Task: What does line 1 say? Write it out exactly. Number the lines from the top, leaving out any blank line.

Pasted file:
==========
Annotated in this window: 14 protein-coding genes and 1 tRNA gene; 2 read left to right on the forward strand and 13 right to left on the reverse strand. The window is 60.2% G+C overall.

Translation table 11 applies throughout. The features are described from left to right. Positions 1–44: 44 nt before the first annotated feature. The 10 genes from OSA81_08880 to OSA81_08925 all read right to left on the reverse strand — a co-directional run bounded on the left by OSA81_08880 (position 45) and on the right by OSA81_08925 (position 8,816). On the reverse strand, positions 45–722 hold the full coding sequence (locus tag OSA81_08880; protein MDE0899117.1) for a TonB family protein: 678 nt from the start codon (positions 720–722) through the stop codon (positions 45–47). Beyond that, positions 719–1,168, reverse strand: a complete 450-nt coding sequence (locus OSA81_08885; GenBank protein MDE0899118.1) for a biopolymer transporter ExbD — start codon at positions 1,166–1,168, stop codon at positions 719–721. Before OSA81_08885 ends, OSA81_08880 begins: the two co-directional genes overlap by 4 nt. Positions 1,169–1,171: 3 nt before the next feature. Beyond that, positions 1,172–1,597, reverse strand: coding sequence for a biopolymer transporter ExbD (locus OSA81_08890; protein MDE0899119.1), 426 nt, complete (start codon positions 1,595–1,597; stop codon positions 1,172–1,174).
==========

Annotated in this window: 14 protein-coding genes and 1 tRNA gene; 2 read left to right on the forward strand and 13 right to left on the reverse strand. The window is 60.2% G+C overall.